Wastewater-based epidemiology: a tool for monitoring SARS-CoV-2

Feb. 14 2021

Analytical testing of wastewater to track population health, particularly in response to pathogens, was used in Finland and Senegal as early as the 1980s to monitor the progression of the polio vaccine. The term of wastewater-based epidemiology (WBE), however, was only introduced in 2001 as a hypothesis that monitoring wastewater for drug residues would offer a good assessment of usage in large populations. In 2005, WBE was formally put into practice to investigate the usage of illicit drugs in communities.

Today, WBE is a rapidly growing, albeit relatively new, field of monitoring the health and behavior of a population at large by testing for specific biomarkers in wastewater samples. It has been expanded to address:

  1. Pathogens (virus and bacteria),
  2. Resistant genes (antibiotic resistance),
  3. Pharmaceuticals (pain killers, endocrine disruptors, etc.), and
  4. Lifestyle characteristics (i.e. alcohol and tobacco consumption, use of illicit drugs, etc.).

The principle of WBE leverages the convenience of the sewer shed pooling waste from a large number of people on a daily basis:

Wastewater-based Epidemiology

WBE can therefore provide monitoring on a variety of population sizes, from small institutions such as education campuses to individual neighborhoods and large city populations. Based on the design of the sewer shed and catchment areas, wastewater samples may be collected at different locations to facilitate identification of outbreaks and hotspots. However, consideration must be given to flow rate, relative population size and major weather events that may influence data interpretation.


Infectious diseases have been identified as some of the most critical threats to global public health. In 2019, the World Health Organization (WHO) identified pandemic influenza, HIV, dengue and high threat pathogens (such as Ebola) as 4 of the top 10 threats to global health. Typical incubation periods of infectious diseases generally exceed even the lengthiest international flights. This means that outbreaks can no longer be contained by geography in today’s world. Robust options are therefore needed for disease surveillance techniques and WBE has become a critical tool worldwide, with large initiatives for ongoing monitoring having been established in Europe, Australia and the United States.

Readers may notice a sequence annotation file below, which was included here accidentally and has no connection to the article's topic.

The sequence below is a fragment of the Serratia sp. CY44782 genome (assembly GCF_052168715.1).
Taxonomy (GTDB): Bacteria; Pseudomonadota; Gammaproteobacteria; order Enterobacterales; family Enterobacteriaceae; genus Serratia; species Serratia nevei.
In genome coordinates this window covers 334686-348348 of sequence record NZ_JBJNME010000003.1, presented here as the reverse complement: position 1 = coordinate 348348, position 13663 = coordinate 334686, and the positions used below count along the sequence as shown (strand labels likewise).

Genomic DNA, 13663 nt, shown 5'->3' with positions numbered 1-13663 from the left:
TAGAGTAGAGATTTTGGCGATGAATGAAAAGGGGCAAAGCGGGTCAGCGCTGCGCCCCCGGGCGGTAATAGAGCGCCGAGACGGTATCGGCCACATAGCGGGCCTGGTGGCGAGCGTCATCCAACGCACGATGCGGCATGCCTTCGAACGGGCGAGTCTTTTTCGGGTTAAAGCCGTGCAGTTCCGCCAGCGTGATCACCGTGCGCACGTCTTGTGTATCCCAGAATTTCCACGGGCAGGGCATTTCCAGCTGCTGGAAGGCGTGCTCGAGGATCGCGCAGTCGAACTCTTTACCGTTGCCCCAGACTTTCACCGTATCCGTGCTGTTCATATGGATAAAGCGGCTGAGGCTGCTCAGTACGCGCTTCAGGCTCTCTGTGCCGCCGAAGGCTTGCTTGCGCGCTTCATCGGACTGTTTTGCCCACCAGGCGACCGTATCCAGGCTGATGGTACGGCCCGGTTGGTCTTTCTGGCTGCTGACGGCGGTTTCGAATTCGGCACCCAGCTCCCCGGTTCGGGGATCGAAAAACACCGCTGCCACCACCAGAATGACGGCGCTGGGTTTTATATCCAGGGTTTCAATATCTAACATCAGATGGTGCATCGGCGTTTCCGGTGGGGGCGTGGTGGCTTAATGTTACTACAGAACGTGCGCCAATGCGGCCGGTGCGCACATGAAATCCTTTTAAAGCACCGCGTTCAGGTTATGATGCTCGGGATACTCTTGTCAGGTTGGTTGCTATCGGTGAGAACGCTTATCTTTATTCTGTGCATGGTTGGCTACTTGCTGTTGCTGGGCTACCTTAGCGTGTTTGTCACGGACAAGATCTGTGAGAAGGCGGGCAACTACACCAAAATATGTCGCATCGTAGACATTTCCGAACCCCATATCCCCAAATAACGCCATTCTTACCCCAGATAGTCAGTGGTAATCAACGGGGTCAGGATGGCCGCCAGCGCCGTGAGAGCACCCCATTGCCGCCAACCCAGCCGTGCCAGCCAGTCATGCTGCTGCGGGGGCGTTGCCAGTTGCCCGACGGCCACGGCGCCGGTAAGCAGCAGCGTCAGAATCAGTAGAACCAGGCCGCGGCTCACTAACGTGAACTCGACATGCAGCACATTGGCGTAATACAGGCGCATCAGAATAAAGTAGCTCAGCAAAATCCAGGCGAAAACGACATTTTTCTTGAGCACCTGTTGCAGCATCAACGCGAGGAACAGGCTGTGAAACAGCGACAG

WBE has been extensively used in the past to monitor infectious diseases in populations, such as tracking polio, influenza, hepatitis, norovirus and Ebola. Studies have shown that infected individuals shed pathogens in feces. This occurs whether they are symptomatic or not and likely prior to becoming symptomatic. This suggests the possibility that given a fast enough turn-around time of analysis, WBE could act as a predictive tool. To compliment public health efforts during outbreaks, WBE has also been used to monitor the effectiveness of vaccination programs.

Routine methods of addressing the current COVID-19 pandemic through individual clinical testing has been recognized to be a time consuming approach that will generally miss asymptomatic individuals. Furthermore, by attempting to spread these efforts over a large population, opportunities may be missed to address hotspot areas. WBE data can therefore provide daily snapshots of an entire population, while capturing all infected individuals and maintaining anonymity.


  • Cost-effective, fast and near real-time method of monitoring disease prevalence in a large population, as well as efficiency of vaccination;
  • Identification of symptomatic and asymptomatic cases offering a more representative measure of prevalence;
  • Potentially predictive tool, as wastewater data may precede individual clinical testing; and
  • Allows the targeting of public health efforts (such as intense clinical testing and restrictions) in hot-spot areas.


  • Sensitivity of the test can be negatively impacted by daily wastewater volume (dilution from significant weathering events, etc.);
  • Processing and extraction of wastewater samples poses matrix challenges (chemical and biological sources of interference and inhibition); and
  • WBE requires continuous samples collected to establish a baseline and patterns (for identification of increases in concentration).